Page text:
Friday, December 02, 2005

Why Religious People Shouldn't Design Board Games

From a patent application:

A game board apparatus having a game board horizontally divided into two sectors representing heaven and hell. The start position is at the bottom of the hell and the finish winning position is situated at the top of the heaven. The players use playing pieces to traverse spaces in the heaven and hell sectors, the amount of advancement being dictated by indicia provided on decks of question cards and answer cards.

Read farther down in the patent proposal and it becomes clear that the game is Candyland with religious overtones. Draw a Hell Card or Heaven Card (depending on where you are on the board)... then draw a "yes/no" card - and move accordingly. As Frank Branham, who pointed this silly thing out to me, said: "Apparently, there is no free will."

And just because I can, here's a few sample cards for you to ponder:

  • Would you make a deal with Satan? Yes: Remain on spot. No: Advance 5 spaces.
  • Do you have unclean habits? Yes: Remain on spot. No: Advance 4 spaces.
  • Would you sell your country's defense secrets? Yes: Go back to start. No: Advance 6 spaces.
  • Are you a self righteous person? Yes: Remain on spot. No: Advance 2 spaces.
  • Do you have ulterior motives for whatever you do for someone? Yes: Go back 10 spaces.
  • Do you sin constantly and ask for forgiveness? Yes: Go back to hell or satan red star. No: Advance 6 spaces.
  • Do you honor your parents? Yes: Advance 2 heaven stars. No: Go back to start.
  • Are you a procrastinator? Yes: Go back 7 spaces. No: Advance 7 spaces.
  • Are you an atheist or communist? Yes: Go back to start. No: Advance to next heaven blue star.
  • Would you give your life in the name of Christ? Yes: Advance to gold star and enter into the kingdom of heaven. No: Go back to start.
  • Do you despise the poor? Yes: Go back to hell or satan red star. No: Advance 6 spaces.
  • Is Christ first in your life? Yes: Advance to next heaven blue star. No: Go back to hell or satan green star.

So, evidently procrastinating is worse than being self-righteous. And sinning & asking for God's grace is a bad thing. And nothing says gaming fun like being told to "go back to hell." In addition, there is a "mercy" deck, which evidently dispenses 2nd chances as well as death (immediately getting tossed out of the game) and "rapture" (immediately win the game). The guys who wrote the Left Behind series are evidently getting a cut on the profits here. Look, although I'm having fun at the design/designers' expense, that's not my real problem with this game - or any "Christian" game, for that matter. Most "religious" game designs are not only bad designs (taking the worst element of Candyland or Monopoly and layering them with moral themes) but they're bad theology as well.

If the heart of the Gospel is the grace of God - that "while we were yet sinnners, Christ died for us" (Romans 5:8), then the legalistic "stick & carrot"/reward & punishment designs of so many "religious" games are seriously flawed.

Perhaps the very structure of a competitive game is antithetical to communicating Bibilical theology. I dunno - I'm gonna have to think about this one some more.

Addendum: The only "successful" (and I use that word in quotes on purpose!) religious games that I know of are retreads of good basic game designs with "bathrobe pageant" trappings:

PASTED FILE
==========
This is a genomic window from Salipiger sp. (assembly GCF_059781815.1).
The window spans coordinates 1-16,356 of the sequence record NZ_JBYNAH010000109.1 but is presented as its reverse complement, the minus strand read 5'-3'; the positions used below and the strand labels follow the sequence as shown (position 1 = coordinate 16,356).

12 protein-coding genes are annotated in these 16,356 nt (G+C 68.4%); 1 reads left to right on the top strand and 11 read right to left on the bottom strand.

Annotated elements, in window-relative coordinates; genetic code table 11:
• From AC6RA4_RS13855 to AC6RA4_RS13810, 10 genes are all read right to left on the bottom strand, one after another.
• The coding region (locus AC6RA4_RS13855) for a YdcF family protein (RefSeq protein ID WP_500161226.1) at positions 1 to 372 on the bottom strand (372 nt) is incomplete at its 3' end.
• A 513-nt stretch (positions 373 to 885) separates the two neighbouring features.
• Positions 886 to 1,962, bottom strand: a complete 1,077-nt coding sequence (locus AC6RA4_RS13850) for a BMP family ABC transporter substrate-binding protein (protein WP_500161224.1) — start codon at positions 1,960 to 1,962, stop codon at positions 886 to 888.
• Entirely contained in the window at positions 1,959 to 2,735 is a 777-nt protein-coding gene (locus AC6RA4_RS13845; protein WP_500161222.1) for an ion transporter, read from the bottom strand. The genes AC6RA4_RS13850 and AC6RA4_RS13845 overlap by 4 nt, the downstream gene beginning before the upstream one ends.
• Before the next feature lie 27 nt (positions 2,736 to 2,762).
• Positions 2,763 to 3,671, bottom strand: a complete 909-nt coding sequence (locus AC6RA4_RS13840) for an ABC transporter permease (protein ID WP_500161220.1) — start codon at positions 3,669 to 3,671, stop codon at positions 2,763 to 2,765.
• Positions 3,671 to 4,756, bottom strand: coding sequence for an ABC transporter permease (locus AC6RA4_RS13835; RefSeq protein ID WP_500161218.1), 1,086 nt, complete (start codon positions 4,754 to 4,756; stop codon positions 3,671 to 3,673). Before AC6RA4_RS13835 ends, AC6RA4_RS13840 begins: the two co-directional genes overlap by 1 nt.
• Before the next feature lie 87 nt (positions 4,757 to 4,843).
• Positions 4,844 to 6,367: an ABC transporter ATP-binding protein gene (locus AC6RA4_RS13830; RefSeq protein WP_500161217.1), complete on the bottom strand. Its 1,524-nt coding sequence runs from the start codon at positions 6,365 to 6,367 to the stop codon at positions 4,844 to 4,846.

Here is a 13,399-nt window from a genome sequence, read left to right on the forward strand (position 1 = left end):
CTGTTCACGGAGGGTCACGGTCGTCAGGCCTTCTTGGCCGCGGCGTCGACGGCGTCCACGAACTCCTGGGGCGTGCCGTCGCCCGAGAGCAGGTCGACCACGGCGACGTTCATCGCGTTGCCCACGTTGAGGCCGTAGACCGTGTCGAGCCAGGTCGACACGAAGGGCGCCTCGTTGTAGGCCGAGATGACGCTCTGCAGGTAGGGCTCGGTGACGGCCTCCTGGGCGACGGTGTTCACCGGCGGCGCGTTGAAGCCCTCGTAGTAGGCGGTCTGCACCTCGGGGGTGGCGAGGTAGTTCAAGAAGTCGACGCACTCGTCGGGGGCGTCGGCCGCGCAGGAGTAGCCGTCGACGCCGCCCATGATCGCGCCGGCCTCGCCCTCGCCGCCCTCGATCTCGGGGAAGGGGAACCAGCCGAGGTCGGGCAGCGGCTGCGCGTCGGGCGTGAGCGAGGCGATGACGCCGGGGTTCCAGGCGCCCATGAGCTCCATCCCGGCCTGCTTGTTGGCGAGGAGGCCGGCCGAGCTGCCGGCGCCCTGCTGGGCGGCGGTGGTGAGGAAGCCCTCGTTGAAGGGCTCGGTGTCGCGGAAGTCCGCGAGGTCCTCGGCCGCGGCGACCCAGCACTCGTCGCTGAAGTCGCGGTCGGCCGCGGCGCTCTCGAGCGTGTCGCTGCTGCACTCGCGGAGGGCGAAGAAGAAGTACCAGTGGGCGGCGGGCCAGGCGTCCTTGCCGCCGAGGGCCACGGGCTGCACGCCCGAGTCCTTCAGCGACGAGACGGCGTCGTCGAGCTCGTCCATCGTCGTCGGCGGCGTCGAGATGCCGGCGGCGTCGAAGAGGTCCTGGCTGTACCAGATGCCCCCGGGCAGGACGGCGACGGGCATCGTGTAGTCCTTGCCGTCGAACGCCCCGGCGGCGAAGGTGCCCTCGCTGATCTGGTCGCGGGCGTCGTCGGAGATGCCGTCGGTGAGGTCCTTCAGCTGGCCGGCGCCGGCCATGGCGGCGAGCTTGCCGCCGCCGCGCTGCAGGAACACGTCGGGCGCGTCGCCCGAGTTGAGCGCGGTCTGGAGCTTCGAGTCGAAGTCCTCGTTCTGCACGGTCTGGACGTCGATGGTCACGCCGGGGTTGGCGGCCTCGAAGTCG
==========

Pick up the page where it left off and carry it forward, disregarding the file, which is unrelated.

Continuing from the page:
• Ark of the Covenant (which is a Carcassonne variant)
  • Settlers of Canaan (which is a Catan variant)
  • Bible Outburst (which is, obviously, Outburst with Bible topics)

Anyone know of anything that actually is enjoyable & good game design? I'm all ears!


keithmonaghan said...

I used to play Torment My Brother during services as a kid. The goal: get him to make enough noise to get the smack-down from Mom. Lottsa fun. No board required.

Yehuda Berlinger said...

I heartily agree with you. We've got a thousand crappy Jewish themed board games, the best of which imitate Monopoly or Trivial Pursuit, the worst of which are both brainless and morally unsound.

My own Hannukah themes game is unique, but the Jewish theme is pretty much pasted on to a set collection/auction mechanism.


Anonymous said...

Great ideas! I'm going to add a couple Deathbed-Conversion cards to the mafia game I'm developing.


Jonathan said...

By that logic, Christians who have their theology wrong shouldn't be making music, writing books, making movies, writing blogs, or talking to people.

Yes, it would be nice if everyone who called themself a Christian had good theology but they don't. The real question is how are you going to react to it.

Unknown said...


The game you described almost sounds like something you'd see on The Simpsons or Family Guy; it's sad to see faith and God broached so lightly and thoughtlessly. I can't say whether or not I would ever create a "Christian" game, write a "Christian" book, or act in a "Christian" film - but I would hope that if it happened it would at least demonstrate the amount of thought, logical approach, and reverence that I've put into pursuing my beliefs.

Thank you for referencing this post! You're a thoughtful, well-writing blogger.

- Thias

Mark (aka pastor guy) said...

Thanks, Matthias!

I'm with you - I want the "work" I do (whether artistic or simple day-to-day ditch digging) to reflect truth and give glory to God. That's hard to do when it's simply a retread of something someone else created - or the thoughtless thrown-together mess that I wrote about lo those many years ago.